Learning and Doing

Student Uses Immunotherapy Against Merkel Cell Carcinoma

Olga Afanasiev, Ph.D. ’13, visits the lab of her mentor, Paul Nghiem, M.D., Ph.D. Her work helped the lab secure further funding from the NIH.
Photo: Clare McLean

Paul Nghiem, M.D., Ph.D., remembers the beginning of the project: a phone call from viral immunologist David Koelle, M.D. ’85, Fel. ’92.

Koelle suggested a collaboration on a newly identified virus that causes a rare, lethal skin cancer called Merkel cell carcinoma (MCC). Shortly afterward, Medical Scientist Training Program student Olga Afanasiev, Ph.D. ’13, joined Nghiem’s lab.

Nghiem had tissue and blood samples from MCC patients, and Afanasiev began to use them to isolate T cells. Her objective: to see if these immune-system warriors were sensitized to MCC. “We found that the samples [from MCC patients] did have virus-specific T cells against this tumor, while healthy individuals do not,” she says.

The next step was to figure out why the T cells weren’t killing the cancer. There were a few hypotheses, all of which later proved true: that the T cells were comatose; that they got stuck on the outside of the tumor; that the tumors “hid” from the T cells by downregulating a protein. Then Nghiem and Afanasiev formed a collaboration with Cassian Yee, M.D., Res., Fel. ’92, and Aude Chapuis, M.D., at Fred Hutchinson Cancer Research Center (Chapuis also has an appointment at UW Medicine).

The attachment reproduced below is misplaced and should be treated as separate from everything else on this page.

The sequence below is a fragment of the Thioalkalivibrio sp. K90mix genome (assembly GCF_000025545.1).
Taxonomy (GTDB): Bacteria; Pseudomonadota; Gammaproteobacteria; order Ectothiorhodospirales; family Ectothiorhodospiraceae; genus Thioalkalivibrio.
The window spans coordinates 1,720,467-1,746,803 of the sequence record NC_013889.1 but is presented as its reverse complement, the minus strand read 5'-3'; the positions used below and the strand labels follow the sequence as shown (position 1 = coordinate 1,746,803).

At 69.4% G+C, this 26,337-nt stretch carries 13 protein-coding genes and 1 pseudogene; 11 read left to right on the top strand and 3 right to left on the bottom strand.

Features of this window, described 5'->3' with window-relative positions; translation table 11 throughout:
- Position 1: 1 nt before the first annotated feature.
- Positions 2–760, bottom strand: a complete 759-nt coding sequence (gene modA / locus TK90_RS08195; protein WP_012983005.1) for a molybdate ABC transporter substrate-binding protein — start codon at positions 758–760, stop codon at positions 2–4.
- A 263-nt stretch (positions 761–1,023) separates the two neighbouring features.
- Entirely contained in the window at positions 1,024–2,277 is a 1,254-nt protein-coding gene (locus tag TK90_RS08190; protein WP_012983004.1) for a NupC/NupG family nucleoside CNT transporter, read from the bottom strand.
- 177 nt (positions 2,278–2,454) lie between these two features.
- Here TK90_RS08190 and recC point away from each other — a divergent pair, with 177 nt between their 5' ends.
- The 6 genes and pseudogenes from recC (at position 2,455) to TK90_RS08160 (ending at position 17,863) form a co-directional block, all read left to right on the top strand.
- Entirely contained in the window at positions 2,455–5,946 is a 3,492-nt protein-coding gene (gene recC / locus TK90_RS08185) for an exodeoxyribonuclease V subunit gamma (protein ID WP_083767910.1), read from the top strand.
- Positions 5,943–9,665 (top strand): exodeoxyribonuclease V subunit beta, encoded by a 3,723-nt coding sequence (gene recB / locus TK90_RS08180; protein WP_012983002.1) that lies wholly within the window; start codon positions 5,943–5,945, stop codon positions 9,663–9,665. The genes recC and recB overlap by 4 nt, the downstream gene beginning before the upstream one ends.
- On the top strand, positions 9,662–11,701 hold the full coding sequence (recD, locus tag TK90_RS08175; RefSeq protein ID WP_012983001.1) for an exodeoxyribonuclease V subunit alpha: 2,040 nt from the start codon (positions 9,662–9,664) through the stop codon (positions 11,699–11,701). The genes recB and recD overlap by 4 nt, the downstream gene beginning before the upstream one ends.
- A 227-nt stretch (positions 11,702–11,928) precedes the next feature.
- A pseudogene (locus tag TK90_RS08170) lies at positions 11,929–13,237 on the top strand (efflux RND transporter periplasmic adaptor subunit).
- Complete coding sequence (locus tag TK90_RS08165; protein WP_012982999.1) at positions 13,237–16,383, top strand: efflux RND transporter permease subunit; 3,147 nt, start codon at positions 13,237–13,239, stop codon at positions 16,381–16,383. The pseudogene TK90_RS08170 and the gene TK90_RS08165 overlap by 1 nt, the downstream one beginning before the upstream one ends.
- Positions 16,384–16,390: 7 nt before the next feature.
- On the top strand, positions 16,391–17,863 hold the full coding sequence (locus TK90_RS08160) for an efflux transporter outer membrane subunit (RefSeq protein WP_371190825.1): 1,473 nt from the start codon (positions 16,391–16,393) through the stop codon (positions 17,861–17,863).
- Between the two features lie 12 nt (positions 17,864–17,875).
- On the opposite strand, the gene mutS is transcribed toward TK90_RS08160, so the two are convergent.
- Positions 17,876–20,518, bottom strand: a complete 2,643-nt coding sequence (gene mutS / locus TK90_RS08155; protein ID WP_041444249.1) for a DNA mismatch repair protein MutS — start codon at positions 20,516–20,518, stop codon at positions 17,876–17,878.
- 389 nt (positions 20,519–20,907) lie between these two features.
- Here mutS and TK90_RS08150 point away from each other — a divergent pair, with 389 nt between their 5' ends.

“We were able to rejuvenate the T cells in the lab and purify them using the tools I’d developed during my Ph.D.,” explains Afanasiev. Then the T cells were re-introduced to the patient who donated them, a volunteer with metastatic MCC.

The therapy worked, at least partially — several tumors shrank for good. And the patient didn’t develop new disease for twice as long as is typical in patients who don’t receive enhanced T cells.

“Olga’s work provided the impetus for a significant NIH grant,” says Nghiem. The research continued, even as Afanasiev moved on to complete the last two years of her program as a medical student. But the lesson she took from her Ph.D. lingers.

“One of the most important things in science is interdisciplinary connection. To have really strong collaborations,” she says. “Someday, I hope to follow in Paul’s footsteps with a similar blueprint for my own lab.”

Read our feature on the MSTP.

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